The tweaking imperative - Page 12 - diyAudio
Go Back   Home > Forums > Member Areas > The Lounge

The Lounge A place to talk about almost anything but politics and religion.

Please consider donating to help us continue to serve you.

Ads on/off / Custom Title / More PMs / More album space / Advanced printing & mass image saving
Reply
 
Thread Tools Search this Thread
Old 25th April 2013, 10:12 AM   #111
fas42 is offline fas42  Australia
diyAudio Member
 
fas42's Avatar
 
Join Date: Jun 2012
Location: NSW, Australia
Blog Entries: 10
Quote:
Originally Posted by CopperTop View Post
Are we talking about strictly nonlinear distortions, or linear? People make a distinction between the two, but as long as there's a real room interacting with the speakers, you're going to get 'echoes' mixing with the direct sound.
Non-linear.

Linear distortions I've found not to be a problem, nor are echoes. This is apparently because the ear/brain is very clever and relaxed at sorting what's going on when amplitude and phase variations, and reflections are part of the picture. The non-linear components are comparatively difficult, and stressful for the mind to filter out, and we get listening fatigue ...
__________________
Frank . . . the truth is, I just like a bit of ASMR ...
  Reply With Quote
Old 25th April 2013, 11:52 AM   #112
M Gregg is offline M Gregg  United Kingdom
diyAudio Member
 
M Gregg's Avatar
 
Join Date: Jun 2010
Location: UK
From the point of view of constant tweaking,,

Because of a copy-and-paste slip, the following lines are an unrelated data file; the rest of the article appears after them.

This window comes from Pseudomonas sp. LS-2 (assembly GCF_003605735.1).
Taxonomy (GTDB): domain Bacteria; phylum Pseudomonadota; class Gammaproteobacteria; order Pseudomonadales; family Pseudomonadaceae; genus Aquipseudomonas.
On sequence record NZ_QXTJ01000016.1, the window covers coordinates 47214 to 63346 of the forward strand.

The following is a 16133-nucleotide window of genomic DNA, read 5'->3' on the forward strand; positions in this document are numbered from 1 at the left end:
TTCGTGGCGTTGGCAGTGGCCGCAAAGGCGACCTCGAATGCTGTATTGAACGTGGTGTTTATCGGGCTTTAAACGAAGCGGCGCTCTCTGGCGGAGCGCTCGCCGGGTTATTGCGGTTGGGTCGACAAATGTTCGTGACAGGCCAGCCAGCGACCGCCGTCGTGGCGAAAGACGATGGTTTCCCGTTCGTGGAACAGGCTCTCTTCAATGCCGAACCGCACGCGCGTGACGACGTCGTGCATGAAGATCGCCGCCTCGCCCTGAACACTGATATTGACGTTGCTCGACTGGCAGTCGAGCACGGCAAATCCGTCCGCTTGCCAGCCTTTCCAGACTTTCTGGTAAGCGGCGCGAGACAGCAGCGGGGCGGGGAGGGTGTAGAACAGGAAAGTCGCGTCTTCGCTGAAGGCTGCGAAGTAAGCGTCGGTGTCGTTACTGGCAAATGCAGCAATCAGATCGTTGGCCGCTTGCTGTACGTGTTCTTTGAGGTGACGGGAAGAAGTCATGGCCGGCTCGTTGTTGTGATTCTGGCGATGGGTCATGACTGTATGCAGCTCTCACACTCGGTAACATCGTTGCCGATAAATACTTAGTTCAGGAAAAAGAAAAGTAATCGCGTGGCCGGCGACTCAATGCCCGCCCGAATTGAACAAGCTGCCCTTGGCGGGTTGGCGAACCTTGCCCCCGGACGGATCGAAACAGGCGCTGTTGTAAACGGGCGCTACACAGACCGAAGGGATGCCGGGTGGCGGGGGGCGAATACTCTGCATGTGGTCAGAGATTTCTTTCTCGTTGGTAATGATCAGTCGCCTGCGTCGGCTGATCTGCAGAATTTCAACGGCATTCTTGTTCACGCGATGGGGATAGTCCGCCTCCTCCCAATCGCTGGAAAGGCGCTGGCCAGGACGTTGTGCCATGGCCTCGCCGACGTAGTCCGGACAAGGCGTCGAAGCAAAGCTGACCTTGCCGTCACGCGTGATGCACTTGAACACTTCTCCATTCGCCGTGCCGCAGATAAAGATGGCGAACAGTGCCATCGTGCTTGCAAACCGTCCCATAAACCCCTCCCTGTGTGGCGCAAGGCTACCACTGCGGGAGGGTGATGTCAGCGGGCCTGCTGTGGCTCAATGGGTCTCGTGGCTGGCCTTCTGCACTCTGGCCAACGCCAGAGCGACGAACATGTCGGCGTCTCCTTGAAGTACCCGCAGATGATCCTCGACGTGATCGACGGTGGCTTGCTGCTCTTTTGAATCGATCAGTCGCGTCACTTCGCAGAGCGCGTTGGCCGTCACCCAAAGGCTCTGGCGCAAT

I'm not saying this is so...however..

There is mention or fable call it what you will that a system ages..
solder joints get older..cables and connections get tarnished..

Do you ever unplug an amp and plug it back into system and think something has changed? or unplugged tubes and put them back again..
Many audiophiles think components burn in..now if and it is an if this was true..then perhaps there would be a formula for a system to sound good after burn in<<<of course this is a fallacy like everything else..It might be possible to stumble on this by accident..

Because if it was true..then the sound of a new system would not be the same after a few years of use..this would mean that tweaking a system to sound good at the start will not last..only if you could know how the amp would sound after aging and tweak at the start so its sound would end up with the desired result would the tweaking work..

Now we all know that things like contact cleaners and the like have no effect if they did then the system could never be stable from a sound point of view...changes in ambient temp are not permanent but aging would be? If you bias something and the sound changed during burn in so you had to rebias etc..This is not engineering its fable. We are back to blue tack under components etc

Of course tweaking a cross over with new speakers so it sounds good <<would you have to do it again after some run in time?

Regards
M. Gregg
__________________
What is the sound of one hand clapping?

Last edited by M Gregg; 25th April 2013 at 11:58 AM.